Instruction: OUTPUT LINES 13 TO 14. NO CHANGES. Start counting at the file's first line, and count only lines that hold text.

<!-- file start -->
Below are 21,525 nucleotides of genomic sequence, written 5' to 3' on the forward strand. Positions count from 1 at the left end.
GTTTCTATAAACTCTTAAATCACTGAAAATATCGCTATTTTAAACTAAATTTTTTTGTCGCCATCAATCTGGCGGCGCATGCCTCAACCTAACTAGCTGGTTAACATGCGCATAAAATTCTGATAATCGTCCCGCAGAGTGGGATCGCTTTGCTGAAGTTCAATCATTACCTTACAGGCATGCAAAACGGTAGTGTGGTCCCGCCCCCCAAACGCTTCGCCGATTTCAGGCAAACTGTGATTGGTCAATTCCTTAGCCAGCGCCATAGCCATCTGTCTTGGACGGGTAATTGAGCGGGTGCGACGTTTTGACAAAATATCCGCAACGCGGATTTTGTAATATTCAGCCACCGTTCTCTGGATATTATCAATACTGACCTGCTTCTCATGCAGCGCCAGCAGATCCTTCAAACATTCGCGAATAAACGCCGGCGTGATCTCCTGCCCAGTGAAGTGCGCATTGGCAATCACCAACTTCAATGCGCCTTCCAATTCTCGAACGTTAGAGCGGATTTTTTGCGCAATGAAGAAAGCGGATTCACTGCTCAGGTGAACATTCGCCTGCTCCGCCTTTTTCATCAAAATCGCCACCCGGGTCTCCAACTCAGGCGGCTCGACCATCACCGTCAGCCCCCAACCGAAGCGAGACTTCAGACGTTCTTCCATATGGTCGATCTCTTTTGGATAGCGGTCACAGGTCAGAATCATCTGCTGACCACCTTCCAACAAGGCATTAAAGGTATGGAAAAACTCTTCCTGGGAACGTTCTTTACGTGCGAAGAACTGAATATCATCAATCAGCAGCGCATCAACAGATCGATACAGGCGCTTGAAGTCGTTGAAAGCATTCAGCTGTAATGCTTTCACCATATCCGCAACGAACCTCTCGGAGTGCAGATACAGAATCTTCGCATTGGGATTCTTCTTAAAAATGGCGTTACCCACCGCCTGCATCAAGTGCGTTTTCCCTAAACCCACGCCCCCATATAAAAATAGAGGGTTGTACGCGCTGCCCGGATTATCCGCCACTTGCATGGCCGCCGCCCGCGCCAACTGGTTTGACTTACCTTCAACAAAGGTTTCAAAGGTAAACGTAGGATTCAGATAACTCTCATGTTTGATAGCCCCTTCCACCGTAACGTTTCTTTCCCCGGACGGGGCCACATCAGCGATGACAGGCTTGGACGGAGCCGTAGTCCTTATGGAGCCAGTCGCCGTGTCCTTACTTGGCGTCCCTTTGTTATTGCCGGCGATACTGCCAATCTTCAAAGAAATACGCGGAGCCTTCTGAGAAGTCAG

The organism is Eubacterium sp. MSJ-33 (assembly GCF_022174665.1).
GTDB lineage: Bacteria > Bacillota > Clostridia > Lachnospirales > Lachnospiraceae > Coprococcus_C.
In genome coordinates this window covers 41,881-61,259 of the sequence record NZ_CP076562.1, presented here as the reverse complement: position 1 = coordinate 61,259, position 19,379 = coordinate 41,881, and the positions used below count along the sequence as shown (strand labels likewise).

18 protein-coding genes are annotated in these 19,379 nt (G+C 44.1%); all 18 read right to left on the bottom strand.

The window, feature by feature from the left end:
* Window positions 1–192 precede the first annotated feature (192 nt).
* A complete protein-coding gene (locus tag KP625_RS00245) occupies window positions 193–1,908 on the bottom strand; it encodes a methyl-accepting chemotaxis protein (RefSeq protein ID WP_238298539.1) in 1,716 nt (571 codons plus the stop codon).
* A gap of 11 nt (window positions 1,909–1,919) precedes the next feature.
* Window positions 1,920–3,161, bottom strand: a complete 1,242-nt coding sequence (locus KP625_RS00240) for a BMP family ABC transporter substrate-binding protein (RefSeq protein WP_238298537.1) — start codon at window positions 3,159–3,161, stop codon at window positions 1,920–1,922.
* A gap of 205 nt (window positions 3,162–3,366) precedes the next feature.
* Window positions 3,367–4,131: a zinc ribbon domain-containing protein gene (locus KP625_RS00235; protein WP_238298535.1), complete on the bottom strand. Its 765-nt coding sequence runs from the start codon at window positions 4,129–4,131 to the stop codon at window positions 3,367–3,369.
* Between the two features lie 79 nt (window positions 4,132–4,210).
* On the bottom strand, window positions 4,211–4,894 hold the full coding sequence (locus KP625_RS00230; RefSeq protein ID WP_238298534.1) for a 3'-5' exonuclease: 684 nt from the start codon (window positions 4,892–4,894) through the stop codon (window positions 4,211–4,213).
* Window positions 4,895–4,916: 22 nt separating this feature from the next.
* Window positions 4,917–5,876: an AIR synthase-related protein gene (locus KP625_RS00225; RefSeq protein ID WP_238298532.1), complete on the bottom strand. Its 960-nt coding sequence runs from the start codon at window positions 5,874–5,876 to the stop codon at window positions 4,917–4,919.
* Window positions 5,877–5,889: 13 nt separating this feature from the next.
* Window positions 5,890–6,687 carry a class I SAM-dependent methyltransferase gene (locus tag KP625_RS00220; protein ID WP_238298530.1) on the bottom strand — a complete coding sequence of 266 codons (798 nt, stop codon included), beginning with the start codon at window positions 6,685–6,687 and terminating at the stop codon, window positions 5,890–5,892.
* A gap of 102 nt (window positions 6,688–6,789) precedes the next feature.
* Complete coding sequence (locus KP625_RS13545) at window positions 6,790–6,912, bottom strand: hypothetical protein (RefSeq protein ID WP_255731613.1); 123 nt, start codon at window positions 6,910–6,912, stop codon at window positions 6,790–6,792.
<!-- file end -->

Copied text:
* Window positions 3,367–4,131: a zinc ribbon domain-containing protein gene (locus KP625_RS00235; protein WP_238298535.1), complete on the bottom strand. Its 765-nt coding sequence runs from the start codon at window positions 4,129–4,131 to the stop codon at window positions 3,367–3,369.
* Between the two features lie 79 nt (window positions 4,132–4,210).